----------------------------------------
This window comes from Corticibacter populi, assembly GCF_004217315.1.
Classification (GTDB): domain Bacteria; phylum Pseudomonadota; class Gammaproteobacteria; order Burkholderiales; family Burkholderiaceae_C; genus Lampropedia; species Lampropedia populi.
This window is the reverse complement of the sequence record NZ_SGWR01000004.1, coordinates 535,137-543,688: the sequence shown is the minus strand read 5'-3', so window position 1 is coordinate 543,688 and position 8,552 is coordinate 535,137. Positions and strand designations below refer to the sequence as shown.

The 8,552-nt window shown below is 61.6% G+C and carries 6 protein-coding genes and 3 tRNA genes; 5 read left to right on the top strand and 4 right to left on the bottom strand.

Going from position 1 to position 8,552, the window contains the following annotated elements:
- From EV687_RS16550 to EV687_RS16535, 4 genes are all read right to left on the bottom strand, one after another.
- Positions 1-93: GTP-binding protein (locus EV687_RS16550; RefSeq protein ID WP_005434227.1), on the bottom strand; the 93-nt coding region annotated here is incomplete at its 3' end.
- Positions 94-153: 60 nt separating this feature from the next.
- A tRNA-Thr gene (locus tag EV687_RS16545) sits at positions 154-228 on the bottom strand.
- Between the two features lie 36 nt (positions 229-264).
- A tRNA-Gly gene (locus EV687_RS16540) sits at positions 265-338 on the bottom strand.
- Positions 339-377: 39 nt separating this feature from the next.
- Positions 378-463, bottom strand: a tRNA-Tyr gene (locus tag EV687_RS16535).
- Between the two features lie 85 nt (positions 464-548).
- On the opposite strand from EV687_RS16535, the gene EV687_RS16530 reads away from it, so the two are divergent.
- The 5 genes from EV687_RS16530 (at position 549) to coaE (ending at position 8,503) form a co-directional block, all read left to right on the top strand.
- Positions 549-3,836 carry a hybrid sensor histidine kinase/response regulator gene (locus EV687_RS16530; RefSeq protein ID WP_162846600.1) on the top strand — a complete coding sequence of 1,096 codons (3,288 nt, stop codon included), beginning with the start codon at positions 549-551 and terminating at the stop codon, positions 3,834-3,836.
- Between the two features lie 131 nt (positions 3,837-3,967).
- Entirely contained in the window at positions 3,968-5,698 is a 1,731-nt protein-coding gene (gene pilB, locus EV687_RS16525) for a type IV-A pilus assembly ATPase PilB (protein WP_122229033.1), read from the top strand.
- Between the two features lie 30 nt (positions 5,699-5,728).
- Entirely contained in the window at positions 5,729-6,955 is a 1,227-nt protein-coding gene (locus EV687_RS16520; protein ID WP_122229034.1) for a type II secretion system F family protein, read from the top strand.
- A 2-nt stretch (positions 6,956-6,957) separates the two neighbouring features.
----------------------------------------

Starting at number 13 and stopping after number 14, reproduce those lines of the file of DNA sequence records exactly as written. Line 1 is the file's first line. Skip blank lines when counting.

- Positions 378-463, bottom strand: a tRNA-Tyr gene (locus tag EV687_RS16535).
- Between the two features lie 85 nt (positions 464-548).